New polling shows that Sanders presents Democratic voters with the existential choice of attempting to at least start digging out of the corrupt plutocracy, or instead burrowing in even deeper with another Clinton.
No opinion leader any longer commands enough broad-based respect to influence a majority of the public. Circus politics may be fun to watch, but it’s profoundly dangerous for America and the world.
Somehow, at a time when the rich capture ever more of the wealth, when the profit share of GDP is near record highs and the income share near record lows, they argue that cutting taxes on the rich and accountability on the corporations will magically generate growth.
Did Ben Carson’s rise as a political contender happen because many Republicans, especially Christian fundamentalists, have decoupled from the real world? Mike Lofgren explains why GOP candidates who embrace “anti-knowledge” are gaining popularity.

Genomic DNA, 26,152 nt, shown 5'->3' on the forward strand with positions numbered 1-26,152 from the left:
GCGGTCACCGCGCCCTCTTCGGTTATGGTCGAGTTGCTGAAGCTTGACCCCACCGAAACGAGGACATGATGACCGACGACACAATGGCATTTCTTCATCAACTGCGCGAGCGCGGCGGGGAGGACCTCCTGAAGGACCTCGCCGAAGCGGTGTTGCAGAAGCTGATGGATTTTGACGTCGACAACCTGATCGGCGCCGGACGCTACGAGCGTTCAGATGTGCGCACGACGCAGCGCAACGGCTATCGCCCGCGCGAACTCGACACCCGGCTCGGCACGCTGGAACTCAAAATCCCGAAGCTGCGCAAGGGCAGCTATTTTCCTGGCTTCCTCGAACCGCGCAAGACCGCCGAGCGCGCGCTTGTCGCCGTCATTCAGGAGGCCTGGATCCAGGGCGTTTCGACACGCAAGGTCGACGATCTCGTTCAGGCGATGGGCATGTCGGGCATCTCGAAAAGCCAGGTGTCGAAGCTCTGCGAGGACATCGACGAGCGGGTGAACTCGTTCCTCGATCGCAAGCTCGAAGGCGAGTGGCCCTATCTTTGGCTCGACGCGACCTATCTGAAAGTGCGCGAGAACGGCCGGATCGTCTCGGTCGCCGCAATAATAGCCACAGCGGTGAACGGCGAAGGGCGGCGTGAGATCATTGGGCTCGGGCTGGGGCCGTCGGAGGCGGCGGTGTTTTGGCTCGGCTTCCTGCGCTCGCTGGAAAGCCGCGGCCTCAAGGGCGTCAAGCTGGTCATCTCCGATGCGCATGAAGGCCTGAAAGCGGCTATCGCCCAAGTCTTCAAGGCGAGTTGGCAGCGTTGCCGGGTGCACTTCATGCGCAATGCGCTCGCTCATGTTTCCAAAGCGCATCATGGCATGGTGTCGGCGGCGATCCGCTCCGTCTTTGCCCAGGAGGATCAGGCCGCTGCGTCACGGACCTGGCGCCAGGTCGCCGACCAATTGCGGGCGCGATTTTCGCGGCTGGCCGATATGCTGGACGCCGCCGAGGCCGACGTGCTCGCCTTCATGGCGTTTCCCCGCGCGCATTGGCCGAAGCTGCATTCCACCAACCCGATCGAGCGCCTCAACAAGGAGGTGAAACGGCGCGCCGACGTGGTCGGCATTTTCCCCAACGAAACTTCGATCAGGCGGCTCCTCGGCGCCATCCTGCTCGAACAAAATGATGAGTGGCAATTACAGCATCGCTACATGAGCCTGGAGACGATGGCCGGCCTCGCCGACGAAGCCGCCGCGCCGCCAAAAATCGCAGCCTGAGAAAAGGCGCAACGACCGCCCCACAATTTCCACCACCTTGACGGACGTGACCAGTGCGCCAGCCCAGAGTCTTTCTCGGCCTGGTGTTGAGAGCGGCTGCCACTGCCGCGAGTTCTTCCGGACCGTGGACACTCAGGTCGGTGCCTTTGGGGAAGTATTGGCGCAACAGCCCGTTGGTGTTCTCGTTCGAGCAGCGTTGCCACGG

Have we been living in a futuristic science fiction novel through the most bizarre American century yet? Tom Engelhardt discusses the demobilization of the American people and the spectacle of the 2016 elections.
Are the good intentions of the Clintons always trumped by opportunism? Maybe we should remember she’s been profoundly wrong on the two most pressing issues of our time—economic injustice and the ravages of unbridled militarism.
While labels can deepen our understanding of political philosophies, what do the various political labels attached to Bernie Sanders really mean? And should we even fuss about a word or phrase?
You might think that three hours is enough time for a presidential debate to offer up ideas on how to grow the economy. But this is a Republican presidential debate, so even the CEOs aren’t good at creating jobs.